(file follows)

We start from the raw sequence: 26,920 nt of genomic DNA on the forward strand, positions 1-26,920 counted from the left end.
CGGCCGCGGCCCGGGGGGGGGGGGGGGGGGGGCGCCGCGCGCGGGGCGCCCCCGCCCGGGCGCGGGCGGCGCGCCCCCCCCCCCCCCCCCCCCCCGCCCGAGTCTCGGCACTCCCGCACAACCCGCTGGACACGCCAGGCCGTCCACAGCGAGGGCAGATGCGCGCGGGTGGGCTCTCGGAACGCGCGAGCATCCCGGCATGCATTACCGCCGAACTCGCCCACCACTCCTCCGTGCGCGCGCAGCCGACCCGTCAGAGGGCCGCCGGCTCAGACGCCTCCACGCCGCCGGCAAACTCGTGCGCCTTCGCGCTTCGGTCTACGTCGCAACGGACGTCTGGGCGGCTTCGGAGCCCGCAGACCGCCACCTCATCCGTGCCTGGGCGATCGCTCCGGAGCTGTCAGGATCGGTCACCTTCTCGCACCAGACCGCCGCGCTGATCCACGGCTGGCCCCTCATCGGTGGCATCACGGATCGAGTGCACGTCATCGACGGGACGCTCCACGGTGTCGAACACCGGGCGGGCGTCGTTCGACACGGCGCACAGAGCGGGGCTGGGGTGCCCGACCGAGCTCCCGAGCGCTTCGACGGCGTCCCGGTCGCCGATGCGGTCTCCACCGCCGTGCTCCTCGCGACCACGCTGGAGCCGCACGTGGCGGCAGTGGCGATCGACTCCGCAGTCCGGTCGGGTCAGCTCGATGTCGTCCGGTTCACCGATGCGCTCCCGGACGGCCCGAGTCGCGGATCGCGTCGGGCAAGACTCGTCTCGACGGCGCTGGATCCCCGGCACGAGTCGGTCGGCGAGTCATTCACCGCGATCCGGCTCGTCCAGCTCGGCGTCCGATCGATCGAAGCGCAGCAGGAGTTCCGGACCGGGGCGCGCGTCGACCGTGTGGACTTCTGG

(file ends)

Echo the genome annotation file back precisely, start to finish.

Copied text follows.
We start from the raw sequence: 26,920 nt of genomic DNA on the forward strand, positions 1-26,920 counted from the left end.
CGGCCGCGGCCCGGGGGGGGGGGGGGGGGGGGCGCCGCGCGCGGGGCGCCCCCGCCCGGGCGCGGGCGGCGCGCCCCCCCCCCCCCCCCCCCCCCGCCCGAGTCTCGGCACTCCCGCACAACCCGCTGGACACGCCAGGCCGTCCACAGCGAGGGCAGATGCGCGCGGGTGGGCTCTCGGAACGCGCGAGCATCCCGGCATGCATTACCGCCGAACTCGCCCACCACTCCTCCGTGCGCGCGCAGCCGACCCGTCAGAGGGCCGCCGGCTCAGACGCCTCCACGCCGCCGGCAAACTCGTGCGCCTTCGCGCTTCGGTCTACGTCGCAACGGACGTCTGGGCGGCTTCGGAGCCCGCAGACCGCCACCTCATCCGTGCCTGGGCGATCGCTCCGGAGCTGTCAGGATCGGTCACCTTCTCGCACCAGACCGCCGCGCTGATCCACGGCTGGCCCCTCATCGGTGGCATCACGGATCGAGTGCACGTCATCGACGGGACGCTCCACGGTGTCGAACACCGGGCGGGCGTCGTTCGACACGGCGCACAGAGCGGGGCTGGGGTGCCCGACCGAGCTCCCGAGCGCTTCGACGGCGTCCCGGTCGCCGATGCGGTCTCCACCGCCGTGCTCCTCGCGACCACGCTGGAGCCGCACGTGGCGGCAGTGGCGATCGACTCCGCAGTCCGGTCGGGTCAGCTCGATGTCGTCCGGTTCACCGATGCGCTCCCGGACGGCCCGAGTCGCGGATCGCGTCGGGCAAGACTCGTCTCGACGGCGCTGGATCCCCGGCACGAGTCGGTCGGCGAGTCATTCACCGCGATCCGGCTCGTCCAGCTCGGCGTCCGATCGATCGAAGCGCAGCAGGAGTTCCGGACCGGGGCGCGCGTCGACCGTGTGGACTTCTGG